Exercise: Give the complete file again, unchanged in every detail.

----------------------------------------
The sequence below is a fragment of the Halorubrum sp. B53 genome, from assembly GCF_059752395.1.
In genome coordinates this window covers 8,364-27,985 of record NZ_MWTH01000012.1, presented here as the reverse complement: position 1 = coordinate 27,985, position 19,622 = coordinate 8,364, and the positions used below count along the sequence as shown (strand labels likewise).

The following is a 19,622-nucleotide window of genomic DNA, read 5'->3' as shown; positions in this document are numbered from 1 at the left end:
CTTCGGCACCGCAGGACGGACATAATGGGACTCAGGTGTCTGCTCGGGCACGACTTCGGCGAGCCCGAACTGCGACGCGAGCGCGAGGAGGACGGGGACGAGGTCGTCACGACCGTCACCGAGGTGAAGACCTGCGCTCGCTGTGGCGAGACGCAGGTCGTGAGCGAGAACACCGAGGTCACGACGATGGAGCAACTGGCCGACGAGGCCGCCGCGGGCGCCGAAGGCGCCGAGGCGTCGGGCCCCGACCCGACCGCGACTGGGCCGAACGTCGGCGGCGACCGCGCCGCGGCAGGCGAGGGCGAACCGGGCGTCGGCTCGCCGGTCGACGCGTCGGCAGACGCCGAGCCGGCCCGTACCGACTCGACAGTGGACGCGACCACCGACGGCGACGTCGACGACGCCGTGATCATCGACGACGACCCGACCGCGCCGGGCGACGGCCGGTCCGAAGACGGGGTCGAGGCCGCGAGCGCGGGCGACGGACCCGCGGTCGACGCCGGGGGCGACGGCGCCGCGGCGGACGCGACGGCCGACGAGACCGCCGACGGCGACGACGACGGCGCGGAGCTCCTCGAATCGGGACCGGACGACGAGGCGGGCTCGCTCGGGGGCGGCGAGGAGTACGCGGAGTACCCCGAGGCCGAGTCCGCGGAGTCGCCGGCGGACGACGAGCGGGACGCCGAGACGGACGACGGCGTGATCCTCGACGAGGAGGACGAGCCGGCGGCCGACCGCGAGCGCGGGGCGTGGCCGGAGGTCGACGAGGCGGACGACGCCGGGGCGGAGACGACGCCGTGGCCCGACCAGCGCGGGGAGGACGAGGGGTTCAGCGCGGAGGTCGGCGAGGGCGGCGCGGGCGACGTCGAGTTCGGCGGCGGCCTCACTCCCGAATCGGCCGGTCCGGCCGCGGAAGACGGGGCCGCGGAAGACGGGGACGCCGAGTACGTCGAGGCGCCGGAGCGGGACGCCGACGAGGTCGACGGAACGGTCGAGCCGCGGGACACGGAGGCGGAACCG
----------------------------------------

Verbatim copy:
The sequence below is a fragment of the Halorubrum sp. B53 genome, from assembly GCF_059752395.1.
In genome coordinates this window covers 8,364-27,985 of record NZ_MWTH01000012.1, presented here as the reverse complement: position 1 = coordinate 27,985, position 19,622 = coordinate 8,364, and the positions used below count along the sequence as shown (strand labels likewise).

The following is a 19,622-nucleotide window of genomic DNA, read 5'->3' as shown; positions in this document are numbered from 1 at the left end:
CTTCGGCACCGCAGGACGGACATAATGGGACTCAGGTGTCTGCTCGGGCACGACTTCGGCGAGCCCGAACTGCGACGCGAGCGCGAGGAGGACGGGGACGAGGTCGTCACGACCGTCACCGAGGTGAAGACCTGCGCTCGCTGTGGCGAGACGCAGGTCGTGAGCGAGAACACCGAGGTCACGACGATGGAGCAACTGGCCGACGAGGCCGCCGCGGGCGCCGAAGGCGCCGAGGCGTCGGGCCCCGACCCGACCGCGACTGGGCCGAACGTCGGCGGCGACCGCGCCGCGGCAGGCGAGGGCGAACCGGGCGTCGGCTCGCCGGTCGACGCGTCGGCAGACGCCGAGCCGGCCCGTACCGACTCGACAGTGGACGCGACCACCGACGGCGACGTCGACGACGCCGTGATCATCGACGACGACCCGACCGCGCCGGGCGACGGCCGGTCCGAAGACGGGGTCGAGGCCGCGAGCGCGGGCGACGGACCCGCGGTCGACGCCGGGGGCGACGGCGCCGCGGCGGACGCGACGGCCGACGAGACCGCCGACGGCGACGACGACGGCGCGGAGCTCCTCGAATCGGGACCGGACGACGAGGCGGGCTCGCTCGGGGGCGGCGAGGAGTACGCGGAGTACCCCGAGGCCGAGTCCGCGGAGTCGCCGGCGGACGACGAGCGGGACGCCGAGACGGACGACGGCGTGATCCTCGACGAGGAGGACGAGCCGGCGGCCGACCGCGAGCGCGGGGCGTGGCCGGAGGTCGACGAGGCGGACGACGCCGGGGCGGAGACGACGCCGTGGCCCGACCAGCGCGGGGAGGACGAGGGGTTCAGCGCGGAGGTCGGCGAGGGCGGCGCGGGCGACGTCGAGTTCGGCGGCGGCCTCACTCCCGAATCGGCCGGTCCGGCCGCGGAAGACGGGGCCGCGGAAGACGGGGACGCCGAGTACGTCGAGGCGCCGGAGCGGGACGCCGACGAGGTCGACGGAACGGTCGAGCCGCGGGACACGGAGGCGGAACCG